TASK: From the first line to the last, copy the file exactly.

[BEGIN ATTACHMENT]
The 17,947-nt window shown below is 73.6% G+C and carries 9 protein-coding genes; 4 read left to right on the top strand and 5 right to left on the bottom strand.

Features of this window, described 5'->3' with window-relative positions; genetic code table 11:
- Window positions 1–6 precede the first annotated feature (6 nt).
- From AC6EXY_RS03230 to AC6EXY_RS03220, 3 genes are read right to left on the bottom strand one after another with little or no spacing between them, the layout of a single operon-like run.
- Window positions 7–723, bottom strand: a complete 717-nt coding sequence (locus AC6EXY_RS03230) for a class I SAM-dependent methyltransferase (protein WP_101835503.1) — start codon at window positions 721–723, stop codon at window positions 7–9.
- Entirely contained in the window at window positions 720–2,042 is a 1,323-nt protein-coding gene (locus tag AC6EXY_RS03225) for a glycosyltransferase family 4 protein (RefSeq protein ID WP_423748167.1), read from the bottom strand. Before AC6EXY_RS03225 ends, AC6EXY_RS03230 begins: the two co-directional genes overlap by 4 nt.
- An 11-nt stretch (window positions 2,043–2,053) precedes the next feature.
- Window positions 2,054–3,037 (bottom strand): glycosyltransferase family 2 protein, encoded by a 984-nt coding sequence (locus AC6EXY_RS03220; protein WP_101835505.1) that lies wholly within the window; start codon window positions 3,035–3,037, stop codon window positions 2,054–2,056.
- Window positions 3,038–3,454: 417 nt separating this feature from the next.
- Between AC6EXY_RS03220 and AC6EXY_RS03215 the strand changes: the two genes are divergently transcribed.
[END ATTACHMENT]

The 17,947-nt window shown below is 73.6% G+C and carries 9 protein-coding genes; 4 read left to right on the top strand and 5 right to left on the bottom strand.

Features of this window, described 5'->3' with window-relative positions; genetic code table 11:
- Window positions 1–6 precede the first annotated feature (6 nt).
- From AC6EXY_RS03230 to AC6EXY_RS03220, 3 genes are read right to left on the bottom strand one after another with little or no spacing between them, the layout of a single operon-like run.
- Window positions 7–723, bottom strand: a complete 717-nt coding sequence (locus AC6EXY_RS03230) for a class I SAM-dependent methyltransferase (protein WP_101835503.1) — start codon at window positions 721–723, stop codon at window positions 7–9.
- Entirely contained in the window at window positions 720–2,042 is a 1,323-nt protein-coding gene (locus tag AC6EXY_RS03225) for a glycosyltransferase family 4 protein (RefSeq protein ID WP_423748167.1), read from the bottom strand. Before AC6EXY_RS03225 ends, AC6EXY_RS03230 begins: the two co-directional genes overlap by 4 nt.
- An 11-nt stretch (window positions 2,043–2,053) precedes the next feature.
- Window positions 2,054–3,037 (bottom strand): glycosyltransferase family 2 protein, encoded by a 984-nt coding sequence (locus AC6EXY_RS03220; protein WP_101835505.1) that lies wholly within the window; start codon window positions 3,035–3,037, stop codon window positions 2,054–2,056.
- Window positions 3,038–3,454: 417 nt separating this feature from the next.
- Between AC6EXY_RS03220 and AC6EXY_RS03215 the strand changes: the two genes are divergently transcribed.